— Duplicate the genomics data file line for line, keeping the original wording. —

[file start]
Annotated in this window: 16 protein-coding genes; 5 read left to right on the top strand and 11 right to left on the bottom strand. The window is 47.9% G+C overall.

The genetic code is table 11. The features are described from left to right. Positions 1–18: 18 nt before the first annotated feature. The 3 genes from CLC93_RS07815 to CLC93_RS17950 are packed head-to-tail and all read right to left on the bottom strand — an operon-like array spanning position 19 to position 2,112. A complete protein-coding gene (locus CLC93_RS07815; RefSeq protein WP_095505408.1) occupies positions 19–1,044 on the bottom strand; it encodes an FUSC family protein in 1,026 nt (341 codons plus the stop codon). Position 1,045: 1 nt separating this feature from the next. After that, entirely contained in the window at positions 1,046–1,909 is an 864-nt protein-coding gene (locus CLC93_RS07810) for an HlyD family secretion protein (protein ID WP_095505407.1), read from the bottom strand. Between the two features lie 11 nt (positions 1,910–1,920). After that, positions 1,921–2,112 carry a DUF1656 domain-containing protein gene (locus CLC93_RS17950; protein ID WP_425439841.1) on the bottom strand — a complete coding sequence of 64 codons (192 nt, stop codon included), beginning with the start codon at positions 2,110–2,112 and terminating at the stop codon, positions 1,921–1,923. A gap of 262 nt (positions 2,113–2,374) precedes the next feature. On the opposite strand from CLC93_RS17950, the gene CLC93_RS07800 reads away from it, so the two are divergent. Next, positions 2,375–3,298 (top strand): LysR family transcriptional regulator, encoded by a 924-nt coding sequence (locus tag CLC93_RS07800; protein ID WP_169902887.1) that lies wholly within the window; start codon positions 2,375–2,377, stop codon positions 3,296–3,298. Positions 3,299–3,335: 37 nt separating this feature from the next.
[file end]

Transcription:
Annotated in this window: 16 protein-coding genes; 5 read left to right on the top strand and 11 right to left on the bottom strand. The window is 47.9% G+C overall.

The genetic code is table 11. The features are described from left to right. Positions 1–18: 18 nt before the first annotated feature. The 3 genes from CLC93_RS07815 to CLC93_RS17950 are packed head-to-tail and all read right to left on the bottom strand — an operon-like array spanning position 19 to position 2,112. A complete protein-coding gene (locus CLC93_RS07815; RefSeq protein WP_095505408.1) occupies positions 19–1,044 on the bottom strand; it encodes an FUSC family protein in 1,026 nt (341 codons plus the stop codon). Position 1,045: 1 nt separating this feature from the next. After that, entirely contained in the window at positions 1,046–1,909 is an 864-nt protein-coding gene (locus CLC93_RS07810) for an HlyD family secretion protein (protein ID WP_095505407.1), read from the bottom strand. Between the two features lie 11 nt (positions 1,910–1,920). After that, positions 1,921–2,112 carry a DUF1656 domain-containing protein gene (locus CLC93_RS17950; protein ID WP_425439841.1) on the bottom strand — a complete coding sequence of 64 codons (192 nt, stop codon included), beginning with the start codon at positions 2,110–2,112 and terminating at the stop codon, positions 1,921–1,923. A gap of 262 nt (positions 2,113–2,374) precedes the next feature. On the opposite strand from CLC93_RS17950, the gene CLC93_RS07800 reads away from it, so the two are divergent. Next, positions 2,375–3,298 (top strand): LysR family transcriptional regulator, encoded by a 924-nt coding sequence (locus tag CLC93_RS07800; protein ID WP_169902887.1) that lies wholly within the window; start codon positions 2,375–2,377, stop codon positions 3,296–3,298. Positions 3,299–3,335: 37 nt separating this feature from the next.